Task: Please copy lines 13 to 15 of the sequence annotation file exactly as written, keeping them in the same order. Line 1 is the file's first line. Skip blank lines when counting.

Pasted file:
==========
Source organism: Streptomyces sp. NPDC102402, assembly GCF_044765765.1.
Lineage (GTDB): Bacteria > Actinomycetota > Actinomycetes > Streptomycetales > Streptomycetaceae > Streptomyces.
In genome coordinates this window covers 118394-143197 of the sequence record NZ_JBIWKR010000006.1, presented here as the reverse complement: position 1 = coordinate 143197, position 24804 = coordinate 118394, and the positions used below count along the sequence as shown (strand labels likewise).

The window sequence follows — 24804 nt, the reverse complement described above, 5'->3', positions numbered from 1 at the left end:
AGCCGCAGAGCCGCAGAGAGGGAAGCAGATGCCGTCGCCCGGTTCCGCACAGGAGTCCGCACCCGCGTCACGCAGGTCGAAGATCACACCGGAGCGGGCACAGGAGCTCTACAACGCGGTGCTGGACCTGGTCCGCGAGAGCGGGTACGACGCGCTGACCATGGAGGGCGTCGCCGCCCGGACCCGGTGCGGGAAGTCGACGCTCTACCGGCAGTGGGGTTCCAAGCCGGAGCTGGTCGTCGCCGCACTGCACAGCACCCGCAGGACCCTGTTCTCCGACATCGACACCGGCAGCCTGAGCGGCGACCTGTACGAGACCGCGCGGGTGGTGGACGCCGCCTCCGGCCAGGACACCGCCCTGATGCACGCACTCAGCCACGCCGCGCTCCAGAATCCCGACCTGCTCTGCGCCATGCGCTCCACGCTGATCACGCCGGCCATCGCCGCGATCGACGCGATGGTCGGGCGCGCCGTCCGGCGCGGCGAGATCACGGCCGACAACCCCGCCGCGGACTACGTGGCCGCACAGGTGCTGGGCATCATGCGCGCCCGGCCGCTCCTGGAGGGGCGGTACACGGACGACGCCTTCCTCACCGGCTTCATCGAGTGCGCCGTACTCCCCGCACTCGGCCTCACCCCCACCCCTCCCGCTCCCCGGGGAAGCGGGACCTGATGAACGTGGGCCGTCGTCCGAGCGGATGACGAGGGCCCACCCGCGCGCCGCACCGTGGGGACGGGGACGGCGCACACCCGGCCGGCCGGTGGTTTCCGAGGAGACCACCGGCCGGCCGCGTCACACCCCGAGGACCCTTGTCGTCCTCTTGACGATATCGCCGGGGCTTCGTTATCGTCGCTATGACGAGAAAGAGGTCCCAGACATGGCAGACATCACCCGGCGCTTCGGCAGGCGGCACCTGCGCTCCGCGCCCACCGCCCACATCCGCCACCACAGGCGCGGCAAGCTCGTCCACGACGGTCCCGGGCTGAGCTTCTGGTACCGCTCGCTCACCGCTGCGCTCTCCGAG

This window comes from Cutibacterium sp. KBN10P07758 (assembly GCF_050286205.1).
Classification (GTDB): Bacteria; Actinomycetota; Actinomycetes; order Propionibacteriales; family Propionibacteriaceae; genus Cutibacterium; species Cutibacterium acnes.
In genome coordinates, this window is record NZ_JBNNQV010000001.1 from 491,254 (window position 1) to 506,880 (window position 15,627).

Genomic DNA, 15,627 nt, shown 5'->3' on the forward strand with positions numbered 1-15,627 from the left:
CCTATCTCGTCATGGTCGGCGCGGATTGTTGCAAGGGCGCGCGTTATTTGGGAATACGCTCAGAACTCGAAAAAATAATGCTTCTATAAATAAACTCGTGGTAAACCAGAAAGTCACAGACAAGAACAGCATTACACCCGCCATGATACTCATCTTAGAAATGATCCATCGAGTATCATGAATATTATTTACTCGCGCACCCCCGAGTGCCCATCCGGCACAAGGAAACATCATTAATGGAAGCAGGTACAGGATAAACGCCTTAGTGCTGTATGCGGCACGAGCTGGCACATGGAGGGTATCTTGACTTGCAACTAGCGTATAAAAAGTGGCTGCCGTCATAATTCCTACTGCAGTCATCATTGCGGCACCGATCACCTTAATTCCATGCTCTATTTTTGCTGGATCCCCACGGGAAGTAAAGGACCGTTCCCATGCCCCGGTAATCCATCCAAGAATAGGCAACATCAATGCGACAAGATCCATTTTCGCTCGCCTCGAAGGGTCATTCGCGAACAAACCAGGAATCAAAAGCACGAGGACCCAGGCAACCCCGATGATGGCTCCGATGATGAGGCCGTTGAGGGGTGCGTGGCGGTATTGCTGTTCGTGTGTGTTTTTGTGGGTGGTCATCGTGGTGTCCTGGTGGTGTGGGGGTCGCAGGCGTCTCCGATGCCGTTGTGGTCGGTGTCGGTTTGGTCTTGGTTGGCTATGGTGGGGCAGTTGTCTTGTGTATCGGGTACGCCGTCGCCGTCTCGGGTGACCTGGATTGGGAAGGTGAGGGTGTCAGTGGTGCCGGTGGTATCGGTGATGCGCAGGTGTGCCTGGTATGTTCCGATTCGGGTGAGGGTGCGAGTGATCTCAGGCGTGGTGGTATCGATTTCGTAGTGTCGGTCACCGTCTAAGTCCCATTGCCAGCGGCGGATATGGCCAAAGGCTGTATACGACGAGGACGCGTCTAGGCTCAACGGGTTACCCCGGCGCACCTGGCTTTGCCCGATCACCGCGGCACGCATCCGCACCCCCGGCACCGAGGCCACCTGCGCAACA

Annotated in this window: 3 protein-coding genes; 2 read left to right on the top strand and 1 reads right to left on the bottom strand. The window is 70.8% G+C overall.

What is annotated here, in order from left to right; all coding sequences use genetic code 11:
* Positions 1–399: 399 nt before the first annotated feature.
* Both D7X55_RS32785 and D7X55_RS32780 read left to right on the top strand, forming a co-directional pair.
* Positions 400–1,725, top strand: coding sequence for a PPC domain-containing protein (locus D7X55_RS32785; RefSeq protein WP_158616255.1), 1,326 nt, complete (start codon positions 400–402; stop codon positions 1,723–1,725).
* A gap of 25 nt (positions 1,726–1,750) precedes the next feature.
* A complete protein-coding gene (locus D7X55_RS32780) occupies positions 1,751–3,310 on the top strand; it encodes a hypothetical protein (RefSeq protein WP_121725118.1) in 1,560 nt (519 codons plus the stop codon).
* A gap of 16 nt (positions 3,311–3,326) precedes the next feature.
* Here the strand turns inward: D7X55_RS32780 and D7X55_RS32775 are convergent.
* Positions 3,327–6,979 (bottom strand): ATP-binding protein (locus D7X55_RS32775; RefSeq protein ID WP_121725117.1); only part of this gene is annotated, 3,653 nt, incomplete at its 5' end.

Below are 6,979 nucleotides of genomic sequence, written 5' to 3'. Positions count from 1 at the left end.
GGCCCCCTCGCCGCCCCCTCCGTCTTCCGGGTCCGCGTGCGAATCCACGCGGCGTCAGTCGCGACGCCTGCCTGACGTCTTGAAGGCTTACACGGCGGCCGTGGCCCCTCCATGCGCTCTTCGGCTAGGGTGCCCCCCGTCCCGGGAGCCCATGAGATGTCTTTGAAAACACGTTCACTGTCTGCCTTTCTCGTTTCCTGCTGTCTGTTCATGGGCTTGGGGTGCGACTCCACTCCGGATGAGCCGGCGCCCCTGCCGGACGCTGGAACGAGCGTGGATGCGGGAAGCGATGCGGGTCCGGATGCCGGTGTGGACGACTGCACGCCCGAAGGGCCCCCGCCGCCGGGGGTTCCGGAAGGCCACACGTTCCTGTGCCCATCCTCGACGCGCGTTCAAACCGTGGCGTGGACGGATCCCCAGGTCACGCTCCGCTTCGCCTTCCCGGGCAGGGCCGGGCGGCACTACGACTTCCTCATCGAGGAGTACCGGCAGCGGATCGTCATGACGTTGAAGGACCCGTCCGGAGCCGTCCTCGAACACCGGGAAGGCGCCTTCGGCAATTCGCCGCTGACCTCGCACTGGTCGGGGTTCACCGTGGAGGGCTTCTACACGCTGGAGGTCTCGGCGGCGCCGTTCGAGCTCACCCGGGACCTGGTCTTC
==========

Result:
* Positions 1–399: 399 nt before the first annotated feature.
* Both D7X55_RS32785 and D7X55_RS32780 read left to right on the top strand, forming a co-directional pair.
* Positions 400–1,725, top strand: coding sequence for a PPC domain-containing protein (locus D7X55_RS32785; RefSeq protein WP_158616255.1), 1,326 nt, complete (start codon positions 400–402; stop codon positions 1,723–1,725).